Moreover, this Court finds it impossible to believe that petitioner did not know of decedent's mental incapacity. Petitioner, in essence, was decedent's primary caretaker from 1997 until his death. During that time, petitioner was present during decedent's doctor's visits and numerous hospitalizations. The record also reflects that during her tenure as decedent's caretaker, petitioner was with decedent during a significant portion of each day where she would interact with him and she had ample opportunity to observe his actions, his daily routine and interactions with others. Also, petitioner had experience in the medical field. Prior to immigrating to the United States in 1996, petitioner, an ophthalmologist, worked in a hospital in China. With petitioner's medical experience and her constant care of decedent, this court's finds that she knew decedent lacked the capacity to consent to marry her.

An alternate ground for forfeiture of the right of election is whether petitioner, as decedent's caretaker, exercised undue influence upon decedent to induce him to marry her for the purpose of obtaining pecuniary benefits that become available by virtue of being that person's spouse, at the expense of the intended beneficiaries (see Matter of Berk, supra). To establish undue influence, the co-executors must prove, by a preponderance of the credible evidence, that (1) the perpetrator had the motive to exercise undue influence; (2) the perpetrator had the opportunity to exercise undue influence, and (3) undue influence was actually exercised (see Matter of Bianca, 195 AD2d 457 [2d Dept 1993]; Matter of Berk, supra). The party alleging the undue influence must show that the influence exercised amounted to a moral coercion, which restrained independent action and destroyed free agency, or which, by importunity which could not be resisted, constrained decedent to do that which was against his free will and desire, but which he was unable to refuse or too weak to resist (see Matter of Capuano, 93 AD3d 666 [2d Dept 2012]).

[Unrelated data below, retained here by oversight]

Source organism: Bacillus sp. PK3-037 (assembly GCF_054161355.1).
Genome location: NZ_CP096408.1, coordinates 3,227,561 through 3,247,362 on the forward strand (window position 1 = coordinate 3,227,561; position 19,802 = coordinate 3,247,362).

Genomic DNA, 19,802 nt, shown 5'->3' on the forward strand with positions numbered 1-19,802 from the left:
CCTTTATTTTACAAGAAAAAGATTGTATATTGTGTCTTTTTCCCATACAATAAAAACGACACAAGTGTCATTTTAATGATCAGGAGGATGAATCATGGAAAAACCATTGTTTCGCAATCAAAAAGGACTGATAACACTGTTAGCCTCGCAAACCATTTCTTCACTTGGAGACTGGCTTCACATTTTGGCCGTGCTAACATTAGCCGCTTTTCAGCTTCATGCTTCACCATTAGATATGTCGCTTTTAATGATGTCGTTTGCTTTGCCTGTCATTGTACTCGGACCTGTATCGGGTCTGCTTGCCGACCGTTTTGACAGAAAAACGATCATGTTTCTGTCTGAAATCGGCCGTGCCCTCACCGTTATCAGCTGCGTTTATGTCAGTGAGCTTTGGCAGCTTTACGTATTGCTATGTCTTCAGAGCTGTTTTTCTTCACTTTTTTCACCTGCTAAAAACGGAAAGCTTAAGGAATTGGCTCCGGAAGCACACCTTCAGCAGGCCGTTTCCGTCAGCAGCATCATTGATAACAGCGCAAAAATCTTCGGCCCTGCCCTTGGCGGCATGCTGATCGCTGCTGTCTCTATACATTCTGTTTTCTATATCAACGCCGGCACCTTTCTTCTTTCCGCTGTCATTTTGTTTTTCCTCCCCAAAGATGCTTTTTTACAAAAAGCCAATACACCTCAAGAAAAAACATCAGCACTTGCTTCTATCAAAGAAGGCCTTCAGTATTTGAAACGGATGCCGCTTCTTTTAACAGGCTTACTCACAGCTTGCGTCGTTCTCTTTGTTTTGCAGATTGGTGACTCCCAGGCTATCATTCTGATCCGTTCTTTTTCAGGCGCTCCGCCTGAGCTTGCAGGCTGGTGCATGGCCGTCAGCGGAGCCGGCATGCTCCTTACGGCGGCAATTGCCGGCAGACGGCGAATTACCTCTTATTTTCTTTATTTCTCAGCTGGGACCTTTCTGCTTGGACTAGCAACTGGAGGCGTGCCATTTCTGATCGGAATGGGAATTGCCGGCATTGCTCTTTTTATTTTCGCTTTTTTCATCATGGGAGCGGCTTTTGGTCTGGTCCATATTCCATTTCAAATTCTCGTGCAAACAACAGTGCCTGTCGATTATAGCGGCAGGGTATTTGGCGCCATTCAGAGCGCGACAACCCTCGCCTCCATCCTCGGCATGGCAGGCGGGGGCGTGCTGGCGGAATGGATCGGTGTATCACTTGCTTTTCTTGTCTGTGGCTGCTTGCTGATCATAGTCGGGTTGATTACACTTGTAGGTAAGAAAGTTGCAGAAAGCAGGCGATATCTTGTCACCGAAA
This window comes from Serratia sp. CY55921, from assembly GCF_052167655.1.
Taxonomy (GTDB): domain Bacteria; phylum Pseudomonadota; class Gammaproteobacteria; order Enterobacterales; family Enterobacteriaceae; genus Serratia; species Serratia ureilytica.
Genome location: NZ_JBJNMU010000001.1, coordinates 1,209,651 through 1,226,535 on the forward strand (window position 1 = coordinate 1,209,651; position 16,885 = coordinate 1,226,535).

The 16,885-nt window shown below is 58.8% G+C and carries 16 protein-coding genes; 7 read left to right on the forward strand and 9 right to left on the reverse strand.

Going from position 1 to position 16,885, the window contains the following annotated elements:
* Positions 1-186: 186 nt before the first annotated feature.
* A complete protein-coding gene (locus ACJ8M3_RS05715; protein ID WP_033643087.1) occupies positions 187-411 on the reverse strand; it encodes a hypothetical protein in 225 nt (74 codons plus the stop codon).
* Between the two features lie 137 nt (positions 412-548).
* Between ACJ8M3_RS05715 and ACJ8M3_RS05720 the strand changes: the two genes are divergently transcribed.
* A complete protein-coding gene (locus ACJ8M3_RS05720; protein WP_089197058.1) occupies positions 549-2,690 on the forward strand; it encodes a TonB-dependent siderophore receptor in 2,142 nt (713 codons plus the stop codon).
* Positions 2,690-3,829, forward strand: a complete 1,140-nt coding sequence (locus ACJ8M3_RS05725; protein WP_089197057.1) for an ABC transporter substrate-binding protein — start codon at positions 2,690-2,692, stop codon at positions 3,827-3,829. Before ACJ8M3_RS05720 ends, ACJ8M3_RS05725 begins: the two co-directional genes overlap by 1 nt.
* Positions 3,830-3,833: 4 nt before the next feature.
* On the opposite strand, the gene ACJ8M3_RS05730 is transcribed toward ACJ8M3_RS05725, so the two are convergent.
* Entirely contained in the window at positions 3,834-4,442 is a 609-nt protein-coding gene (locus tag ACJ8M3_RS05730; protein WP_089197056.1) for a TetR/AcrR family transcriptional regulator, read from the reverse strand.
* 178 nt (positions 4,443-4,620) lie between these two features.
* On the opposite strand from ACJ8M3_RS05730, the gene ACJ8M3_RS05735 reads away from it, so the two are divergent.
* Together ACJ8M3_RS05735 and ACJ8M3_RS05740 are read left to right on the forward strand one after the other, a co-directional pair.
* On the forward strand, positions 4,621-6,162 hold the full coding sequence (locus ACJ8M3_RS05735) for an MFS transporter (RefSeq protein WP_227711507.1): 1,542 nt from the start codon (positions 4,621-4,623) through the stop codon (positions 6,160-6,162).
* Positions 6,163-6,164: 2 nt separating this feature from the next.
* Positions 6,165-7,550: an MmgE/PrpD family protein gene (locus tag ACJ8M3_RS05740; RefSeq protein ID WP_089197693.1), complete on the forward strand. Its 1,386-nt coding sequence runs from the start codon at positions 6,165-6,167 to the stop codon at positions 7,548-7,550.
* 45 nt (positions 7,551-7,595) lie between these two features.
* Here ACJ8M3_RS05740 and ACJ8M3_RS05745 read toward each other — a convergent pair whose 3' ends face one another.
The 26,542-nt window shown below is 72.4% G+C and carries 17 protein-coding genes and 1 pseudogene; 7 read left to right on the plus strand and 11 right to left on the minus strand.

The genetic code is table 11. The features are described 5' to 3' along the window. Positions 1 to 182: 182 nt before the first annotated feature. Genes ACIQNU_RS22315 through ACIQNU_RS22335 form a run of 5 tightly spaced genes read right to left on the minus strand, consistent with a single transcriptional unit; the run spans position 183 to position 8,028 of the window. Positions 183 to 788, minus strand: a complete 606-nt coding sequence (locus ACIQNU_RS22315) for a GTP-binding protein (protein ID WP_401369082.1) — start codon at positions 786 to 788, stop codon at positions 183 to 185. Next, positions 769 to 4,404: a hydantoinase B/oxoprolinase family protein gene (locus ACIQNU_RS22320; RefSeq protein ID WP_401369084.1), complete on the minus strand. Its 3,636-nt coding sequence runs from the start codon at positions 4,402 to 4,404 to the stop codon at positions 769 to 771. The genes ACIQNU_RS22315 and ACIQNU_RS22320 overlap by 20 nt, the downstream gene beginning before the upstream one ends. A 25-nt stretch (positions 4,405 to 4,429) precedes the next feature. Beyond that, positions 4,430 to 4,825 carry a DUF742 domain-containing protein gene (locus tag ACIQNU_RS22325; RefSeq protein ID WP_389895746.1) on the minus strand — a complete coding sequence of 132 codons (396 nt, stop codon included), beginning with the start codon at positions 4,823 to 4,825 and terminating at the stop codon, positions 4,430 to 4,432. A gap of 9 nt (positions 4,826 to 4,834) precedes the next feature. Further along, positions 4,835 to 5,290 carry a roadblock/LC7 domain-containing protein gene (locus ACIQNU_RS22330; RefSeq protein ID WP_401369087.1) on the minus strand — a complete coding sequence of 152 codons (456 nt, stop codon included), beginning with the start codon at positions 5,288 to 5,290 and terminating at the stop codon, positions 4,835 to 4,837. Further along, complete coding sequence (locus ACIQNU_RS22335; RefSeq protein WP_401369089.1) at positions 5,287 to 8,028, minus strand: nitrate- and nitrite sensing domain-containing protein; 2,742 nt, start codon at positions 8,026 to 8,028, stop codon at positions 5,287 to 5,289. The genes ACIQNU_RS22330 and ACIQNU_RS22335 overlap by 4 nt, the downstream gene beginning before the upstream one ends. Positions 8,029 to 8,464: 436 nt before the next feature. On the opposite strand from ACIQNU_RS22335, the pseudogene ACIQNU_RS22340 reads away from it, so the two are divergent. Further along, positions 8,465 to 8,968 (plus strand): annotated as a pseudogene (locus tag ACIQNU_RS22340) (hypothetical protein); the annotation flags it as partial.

The testator's physical and mental condition are critical factors in determining whether the pressure exerted amounts to undue influence (Matter of O'Brien, 182 AD2d 1135 [4th Dept 1992]; Children's Aid Society v Loveridge, 70 NY 387 [1877]; Matter of Woodward, 167 NY 28 [1901]; Matter of Callahan, 155 AD2d 454 [2d Dept 1989]; Matter of Gnirrep, 2 AD2d 404 [3d Dept 1956]; Matter of Streb, 247 App Div 556 [4th Dept 1936]). Similarly, the nature of grantor's relationship with the beneficiary is relevant to whether undue influence was exercised (Matter of Burke, 82 AD2d 260 [2d Dept 1981]). Other factors that have been held to indicate the exercise of undue influence are whether the professional who drafted the document involved in the transaction was chosen by decedent (see Matter of Elmore, 42 AD2d 240 [3d Dept 1973]); whether the person who allegedly wielded undue influence was in a position of trust (Id.), and whether decedent was isolated from the objects of his natural affection (see Matter of Burke, supra; Matter of Kaufman, 20 AD2d 464 [1st Dept 1964], affd 15 NY2d 825 [1965]).

As previously stated, this Court finds that decedent suffered from diminished capacity at the time of his marriage as evidenced from the record before the court. Further, as decedent's [*4]caretaker, petitioner maintained a confidential relationship with decedent, wherein he was dependent upon petitioner to help him meet his needs of daily living (see Matter of Arnold, 125 Misc 2d 265 [Sur Ct, Bronx County 1983]). Once it is shown that a confidential relationship existed between petitioner and decedent, an inference of undue influence arises which requires the beneficiary to come forward with an explanation of the circumstances of the transaction (Bazigos v Krukar, 140 AD3d 811 [2d Dept 2016]). Petitioner's allegations regarding the romantic and loving relationship that developed between decedent and petitioner were insufficient to convince this court. In fact, this Court found petitioner's testimony substantially incredible on material issues.